You realize some preachers actually claim it’s because Eli said, “May God grant your petition” that God granted Hannah’s petition? They actually endorse the idea we need to get the clergy’s stamp of approval before God can act. As if God’s in any way impressed by titles and positions and earthly authority, instead of faith. Methinks they’re projecting how they’re impressed by titles, upon God.

Samuel is the product of God’s power responding to Hannah’s faith. Not Eli’s faith. Not Eli’s anything.

Eli’s position put him in a great place to make contact with God… had he chose to. Had he wanted to. Had he been willing to listen. He didn’t, and his dismissive attitude towards God eventually got his descendants removed from being head priests. And sad to say, there are plenty of pastors and ministers who likewise dismiss their relationships with God, lead their churches wrong, and lack faith. You definitely don’t want these people leading your prayers; it’ll be pure hypocrisy.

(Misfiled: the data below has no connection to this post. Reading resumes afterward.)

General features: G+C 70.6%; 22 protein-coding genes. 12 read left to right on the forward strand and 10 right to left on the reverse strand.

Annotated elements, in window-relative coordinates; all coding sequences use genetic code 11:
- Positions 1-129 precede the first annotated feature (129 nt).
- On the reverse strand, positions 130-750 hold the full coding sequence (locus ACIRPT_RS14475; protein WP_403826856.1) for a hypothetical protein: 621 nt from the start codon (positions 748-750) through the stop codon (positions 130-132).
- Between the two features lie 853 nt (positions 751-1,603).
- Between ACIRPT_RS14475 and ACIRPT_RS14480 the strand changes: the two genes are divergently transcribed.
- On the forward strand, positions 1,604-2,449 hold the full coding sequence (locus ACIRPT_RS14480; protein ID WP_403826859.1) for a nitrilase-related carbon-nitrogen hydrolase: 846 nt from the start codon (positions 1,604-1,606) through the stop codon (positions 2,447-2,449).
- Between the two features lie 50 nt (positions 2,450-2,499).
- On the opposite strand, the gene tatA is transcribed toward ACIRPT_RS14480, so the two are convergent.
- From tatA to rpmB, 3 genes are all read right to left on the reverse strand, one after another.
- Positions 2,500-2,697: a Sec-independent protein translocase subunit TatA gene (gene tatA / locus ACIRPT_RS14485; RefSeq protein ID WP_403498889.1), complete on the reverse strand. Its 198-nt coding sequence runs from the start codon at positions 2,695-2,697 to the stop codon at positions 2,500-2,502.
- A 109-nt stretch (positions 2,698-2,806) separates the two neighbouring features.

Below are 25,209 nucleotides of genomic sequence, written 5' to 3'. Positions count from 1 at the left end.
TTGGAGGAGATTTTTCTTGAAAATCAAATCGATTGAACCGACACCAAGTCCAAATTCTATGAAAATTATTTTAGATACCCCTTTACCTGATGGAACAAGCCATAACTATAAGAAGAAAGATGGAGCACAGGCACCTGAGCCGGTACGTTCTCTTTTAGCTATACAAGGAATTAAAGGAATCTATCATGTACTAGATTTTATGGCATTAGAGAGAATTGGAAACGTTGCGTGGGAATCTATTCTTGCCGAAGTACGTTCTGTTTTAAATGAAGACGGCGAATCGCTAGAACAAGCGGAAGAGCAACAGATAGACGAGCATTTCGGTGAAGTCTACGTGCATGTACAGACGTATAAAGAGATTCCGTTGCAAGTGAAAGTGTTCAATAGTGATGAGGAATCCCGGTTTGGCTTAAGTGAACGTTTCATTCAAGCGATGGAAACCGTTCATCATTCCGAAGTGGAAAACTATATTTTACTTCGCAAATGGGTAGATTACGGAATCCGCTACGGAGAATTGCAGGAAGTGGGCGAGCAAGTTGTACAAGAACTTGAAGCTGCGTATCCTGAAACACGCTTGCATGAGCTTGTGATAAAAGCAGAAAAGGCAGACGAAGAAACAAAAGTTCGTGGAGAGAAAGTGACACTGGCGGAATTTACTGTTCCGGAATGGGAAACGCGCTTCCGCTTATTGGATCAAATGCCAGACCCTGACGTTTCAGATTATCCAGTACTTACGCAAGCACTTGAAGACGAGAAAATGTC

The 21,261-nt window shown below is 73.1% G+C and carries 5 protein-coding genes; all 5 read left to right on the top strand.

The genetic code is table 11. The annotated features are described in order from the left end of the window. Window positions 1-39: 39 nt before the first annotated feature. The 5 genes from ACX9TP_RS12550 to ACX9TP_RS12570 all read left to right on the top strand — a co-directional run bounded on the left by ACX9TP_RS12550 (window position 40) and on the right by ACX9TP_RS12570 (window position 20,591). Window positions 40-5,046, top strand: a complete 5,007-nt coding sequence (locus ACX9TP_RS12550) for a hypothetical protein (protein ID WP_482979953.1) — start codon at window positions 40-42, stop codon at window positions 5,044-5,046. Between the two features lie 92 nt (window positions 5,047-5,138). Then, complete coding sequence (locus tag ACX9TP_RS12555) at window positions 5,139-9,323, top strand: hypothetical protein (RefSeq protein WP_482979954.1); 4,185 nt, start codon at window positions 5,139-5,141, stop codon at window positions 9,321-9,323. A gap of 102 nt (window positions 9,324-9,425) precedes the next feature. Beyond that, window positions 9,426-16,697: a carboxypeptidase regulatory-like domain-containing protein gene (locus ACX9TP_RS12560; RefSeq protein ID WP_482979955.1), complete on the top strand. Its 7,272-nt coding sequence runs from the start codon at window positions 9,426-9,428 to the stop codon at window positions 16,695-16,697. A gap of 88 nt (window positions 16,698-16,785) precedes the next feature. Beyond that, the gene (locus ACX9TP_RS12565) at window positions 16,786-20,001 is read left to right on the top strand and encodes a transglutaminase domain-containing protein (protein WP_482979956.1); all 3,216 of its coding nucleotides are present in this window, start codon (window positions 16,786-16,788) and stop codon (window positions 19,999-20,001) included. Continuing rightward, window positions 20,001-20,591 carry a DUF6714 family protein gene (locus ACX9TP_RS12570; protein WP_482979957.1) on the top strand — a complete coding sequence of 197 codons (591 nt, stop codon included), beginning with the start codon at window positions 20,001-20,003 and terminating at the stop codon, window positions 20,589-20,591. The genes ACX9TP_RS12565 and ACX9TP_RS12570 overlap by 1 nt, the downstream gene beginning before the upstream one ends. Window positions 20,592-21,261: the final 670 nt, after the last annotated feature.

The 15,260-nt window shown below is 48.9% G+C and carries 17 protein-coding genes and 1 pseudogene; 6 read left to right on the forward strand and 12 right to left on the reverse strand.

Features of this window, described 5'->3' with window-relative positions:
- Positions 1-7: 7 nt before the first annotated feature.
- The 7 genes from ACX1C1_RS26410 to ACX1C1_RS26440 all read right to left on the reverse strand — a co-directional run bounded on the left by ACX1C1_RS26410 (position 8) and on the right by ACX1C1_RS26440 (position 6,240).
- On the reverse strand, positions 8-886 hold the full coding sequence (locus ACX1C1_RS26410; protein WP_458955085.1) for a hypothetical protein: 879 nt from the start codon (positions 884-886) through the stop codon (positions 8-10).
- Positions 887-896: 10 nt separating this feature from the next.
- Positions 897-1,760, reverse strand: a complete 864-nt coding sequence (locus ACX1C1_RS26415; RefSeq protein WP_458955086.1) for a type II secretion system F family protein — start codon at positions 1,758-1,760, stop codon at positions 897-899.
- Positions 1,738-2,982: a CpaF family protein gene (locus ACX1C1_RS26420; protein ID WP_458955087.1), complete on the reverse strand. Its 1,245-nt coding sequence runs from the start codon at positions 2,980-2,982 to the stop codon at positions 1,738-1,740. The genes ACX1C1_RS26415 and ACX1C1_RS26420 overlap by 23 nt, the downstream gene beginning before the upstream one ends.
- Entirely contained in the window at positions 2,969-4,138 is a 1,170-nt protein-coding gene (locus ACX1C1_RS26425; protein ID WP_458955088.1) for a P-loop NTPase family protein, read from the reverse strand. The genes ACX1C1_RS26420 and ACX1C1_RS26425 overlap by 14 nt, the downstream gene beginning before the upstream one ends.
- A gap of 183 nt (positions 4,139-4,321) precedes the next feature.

I certainly hope the leaders of your church are nothing like Eli. (If so, get out of there!) More likely they’re good devout believers, and there’s no reason you can’t have ’em intercede for you if you’ve got a serious prayer request. Same as having any good devout believer intercede for you. They don’t have to be clergy! They just have to trust God. Faith’s what makes us righteous. Is Pastor faithful? Then Pastor can pray for you.

But more importantly are you faithful? Can you pray for yourself? Then do.

And if you can’t, now you know your homework assignment: Work on it.